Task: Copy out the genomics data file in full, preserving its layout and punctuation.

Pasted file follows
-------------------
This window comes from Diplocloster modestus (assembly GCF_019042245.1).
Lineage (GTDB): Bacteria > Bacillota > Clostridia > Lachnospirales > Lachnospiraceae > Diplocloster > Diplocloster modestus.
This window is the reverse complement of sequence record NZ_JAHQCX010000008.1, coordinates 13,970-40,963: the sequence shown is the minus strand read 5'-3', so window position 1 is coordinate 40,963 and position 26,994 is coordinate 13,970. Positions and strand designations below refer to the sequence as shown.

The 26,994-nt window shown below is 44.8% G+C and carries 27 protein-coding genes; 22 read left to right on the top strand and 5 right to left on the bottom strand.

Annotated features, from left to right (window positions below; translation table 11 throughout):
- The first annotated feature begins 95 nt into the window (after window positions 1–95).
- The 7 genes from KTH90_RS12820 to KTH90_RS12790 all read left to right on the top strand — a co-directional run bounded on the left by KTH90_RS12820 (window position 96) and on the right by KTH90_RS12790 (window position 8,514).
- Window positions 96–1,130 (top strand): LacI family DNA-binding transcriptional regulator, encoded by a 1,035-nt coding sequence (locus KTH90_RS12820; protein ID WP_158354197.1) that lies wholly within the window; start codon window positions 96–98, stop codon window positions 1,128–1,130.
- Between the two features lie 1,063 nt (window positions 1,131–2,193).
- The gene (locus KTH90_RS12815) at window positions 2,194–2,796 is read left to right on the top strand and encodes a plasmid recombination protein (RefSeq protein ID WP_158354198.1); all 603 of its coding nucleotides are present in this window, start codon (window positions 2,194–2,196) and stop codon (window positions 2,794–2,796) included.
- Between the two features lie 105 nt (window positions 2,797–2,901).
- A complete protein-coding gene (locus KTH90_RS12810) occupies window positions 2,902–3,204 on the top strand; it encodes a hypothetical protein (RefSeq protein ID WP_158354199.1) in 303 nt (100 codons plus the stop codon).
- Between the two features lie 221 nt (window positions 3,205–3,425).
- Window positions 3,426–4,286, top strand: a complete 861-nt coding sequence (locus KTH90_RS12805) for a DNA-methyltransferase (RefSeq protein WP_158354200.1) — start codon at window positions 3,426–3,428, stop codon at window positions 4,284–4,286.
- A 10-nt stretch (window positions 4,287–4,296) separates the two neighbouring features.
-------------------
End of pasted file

This window comes from Diplocloster modestus (assembly GCF_019042245.1).
Lineage (GTDB): Bacteria > Bacillota > Clostridia > Lachnospirales > Lachnospiraceae > Diplocloster > Diplocloster modestus.
This window is the reverse complement of sequence record NZ_JAHQCX010000008.1, coordinates 13,970-40,963: the sequence shown is the minus strand read 5'-3', so window position 1 is coordinate 40,963 and position 26,994 is coordinate 13,970. Positions and strand designations below refer to the sequence as shown.

The 26,994-nt window shown below is 44.8% G+C and carries 27 protein-coding genes; 22 read left to right on the top strand and 5 right to left on the bottom strand.

Annotated features, from left to right (window positions below; translation table 11 throughout):
- The first annotated feature begins 95 nt into the window (after window positions 1–95).
- The 7 genes from KTH90_RS12820 to KTH90_RS12790 all read left to right on the top strand — a co-directional run bounded on the left by KTH90_RS12820 (window position 96) and on the right by KTH90_RS12790 (window position 8,514).
- Window positions 96–1,130 (top strand): LacI family DNA-binding transcriptional regulator, encoded by a 1,035-nt coding sequence (locus KTH90_RS12820; protein ID WP_158354197.1) that lies wholly within the window; start codon window positions 96–98, stop codon window positions 1,128–1,130.
- Between the two features lie 1,063 nt (window positions 1,131–2,193).
- The gene (locus KTH90_RS12815) at window positions 2,194–2,796 is read left to right on the top strand and encodes a plasmid recombination protein (RefSeq protein ID WP_158354198.1); all 603 of its coding nucleotides are present in this window, start codon (window positions 2,194–2,196) and stop codon (window positions 2,794–2,796) included.
- Between the two features lie 105 nt (window positions 2,797–2,901).
- A complete protein-coding gene (locus KTH90_RS12810) occupies window positions 2,902–3,204 on the top strand; it encodes a hypothetical protein (RefSeq protein ID WP_158354199.1) in 303 nt (100 codons plus the stop codon).
- Between the two features lie 221 nt (window positions 3,205–3,425).
- Window positions 3,426–4,286, top strand: a complete 861-nt coding sequence (locus KTH90_RS12805) for a DNA-methyltransferase (RefSeq protein WP_158354200.1) — start codon at window positions 3,426–3,428, stop codon at window positions 4,284–4,286.
- A 10-nt stretch (window positions 4,287–4,296) separates the two neighbouring features.